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March 23, 2012 9:30 pm

In gold mining, unexpected is not uncommon

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When it comes to losing investors money, equities have an endless scope to surprise. On Thursday, for example, the recent death of Colonel Muammer Gaddafi ended up costing the hedge fund manager John Paulson about £8m.

An uprising among Tuareg mercenaries returning to Mali, recruited and armed last year by the former Libyan leader, this week triggered a military coup in the west African nation. Randgold Resources, the Mali-focused gold miner, dropped 13 per cent in response.

It was another setback for Mr Paulson, whose hedge fund was still adding to its 1 per cent stake in Randgold during the fourth quarter. But how many investors could have anticipated this chain of events following the revolution in Libya? Judging by Randgold’s share price, not many.

Before this week, Randgold was one of only two London-listed large-cap gold miners to outperform the price of bullion over the past three years. The stock had risen 86 per cent, against a 77 per cent rise for gold over the same period, and had been trading in lockstep with gold over the past six months. But, with its Mali mines expected to provide at least two-thirds of Randgold’s production this year, news of the military coup left the shares lagging the gold price by 14 per cent since 2009.

Such events may be unpredictable, but they have not been uncommon.

Egypt’s revolution has cost shareholders of Centamin 42 per cent over the past year as the miner struggled with strikes and shortages of explosives. African Barrick Gold, down 24 per cent in a year, suffered after an mob armed with machetes attacked is mine in Tanzania. Randgold itself was under pressure in late 2010 as violence followed a disputed election in Ivory Coast.

All of which may leave investors wondering why they should get involved with mining companies at all. Even without such “black swan” events to waylay the investment case, the political, technical and managerial risks still mean stocks rarely beat bullion.

Physical gold has outperformed global gold equities 82 per cent of the time over the past 10 years, according to Citigroup.

“Markets are telling us that gold stocks are boring,” says Johnny Martin-Smith, an analyst at Westhouse Securities. “They react to bad news with alacrity and good news with a yawn.”

Supporters point out that physical gold does not provide a yield. Gold miners have been boosting dividends in the hope of attracting investors away from exchange-traded funds and similar vehicles offering a more convenient way to bet on bullion.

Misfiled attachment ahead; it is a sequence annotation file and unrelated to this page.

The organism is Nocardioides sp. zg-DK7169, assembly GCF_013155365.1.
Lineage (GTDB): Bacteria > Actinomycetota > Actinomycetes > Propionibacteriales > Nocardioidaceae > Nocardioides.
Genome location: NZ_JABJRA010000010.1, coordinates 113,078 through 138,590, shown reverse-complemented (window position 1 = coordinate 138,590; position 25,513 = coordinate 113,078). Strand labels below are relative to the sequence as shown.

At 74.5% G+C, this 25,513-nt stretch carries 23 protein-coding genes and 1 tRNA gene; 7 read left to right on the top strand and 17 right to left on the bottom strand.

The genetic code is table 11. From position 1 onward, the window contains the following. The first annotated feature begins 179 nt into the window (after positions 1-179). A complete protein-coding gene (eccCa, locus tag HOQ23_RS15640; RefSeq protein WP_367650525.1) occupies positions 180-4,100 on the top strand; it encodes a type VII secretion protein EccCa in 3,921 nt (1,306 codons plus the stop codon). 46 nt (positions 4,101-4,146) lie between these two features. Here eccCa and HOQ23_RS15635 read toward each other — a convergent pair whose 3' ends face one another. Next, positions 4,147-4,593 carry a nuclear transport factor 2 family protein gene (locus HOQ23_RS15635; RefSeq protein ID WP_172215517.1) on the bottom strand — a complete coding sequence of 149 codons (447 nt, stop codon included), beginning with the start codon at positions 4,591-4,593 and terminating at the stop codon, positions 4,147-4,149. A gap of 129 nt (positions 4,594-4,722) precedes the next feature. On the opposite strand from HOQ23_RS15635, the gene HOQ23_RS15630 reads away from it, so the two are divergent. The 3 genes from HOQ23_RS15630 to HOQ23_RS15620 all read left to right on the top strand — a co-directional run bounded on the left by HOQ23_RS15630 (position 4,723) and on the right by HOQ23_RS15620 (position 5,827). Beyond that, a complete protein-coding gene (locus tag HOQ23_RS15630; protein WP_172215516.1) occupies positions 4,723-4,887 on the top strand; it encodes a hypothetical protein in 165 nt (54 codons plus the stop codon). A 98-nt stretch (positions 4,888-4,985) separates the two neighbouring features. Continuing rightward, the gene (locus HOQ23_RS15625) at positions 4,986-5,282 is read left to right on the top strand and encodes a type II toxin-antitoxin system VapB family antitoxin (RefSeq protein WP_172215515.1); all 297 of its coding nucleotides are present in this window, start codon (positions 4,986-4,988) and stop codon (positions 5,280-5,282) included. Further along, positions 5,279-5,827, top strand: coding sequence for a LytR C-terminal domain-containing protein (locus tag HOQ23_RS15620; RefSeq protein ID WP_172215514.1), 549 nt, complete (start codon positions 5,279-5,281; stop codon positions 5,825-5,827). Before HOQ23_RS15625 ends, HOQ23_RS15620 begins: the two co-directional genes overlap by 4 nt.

Yet the sector remains some way from offering the kind of payouts that would attract income investors. In 2011, dividend yields for the gold producers were less than half the average for the mining sector at 1.3 per cent, according to BMO Capital Markets.

And a rising gold price is unlikely to result in improved dividends, warns Citi analyst Johann Steyn.

“Companies have to spend more and more capital to fight declining reserve and production profiles,” he says. “Shareholders seldom share in the upside of margin expansion.”

Citi recommends investors favour smaller gold prospectors, which it says offer more exciting growth prospects than the majors.

Avocet Mining, the only London-listed large-cap gold miner to beat the bullion price over the past three years, certainly matches that definition. Previously Aim-listed, Avocet entered the FTSE 250 this month, having gained 135 per cent over the period. Annual earnings per share are up fivefold and estimated gold reserves at its flagship mine in Burkina Faso have doubled since June.

But much of the growth is already in the price. Avocet trades at about 16 times 2012 earnings forecasts, compared with an average of less than 13 times earnings for both the emerging producers and the majors. By contrast, African Barrick has dropped to 10 times this year’s earnings forecasts, while Centamin trades at just 6 times 2012 profit.

Avocet investors may also wish to note that Burkina Faso’s government has been overthrown four times in the past three decades.

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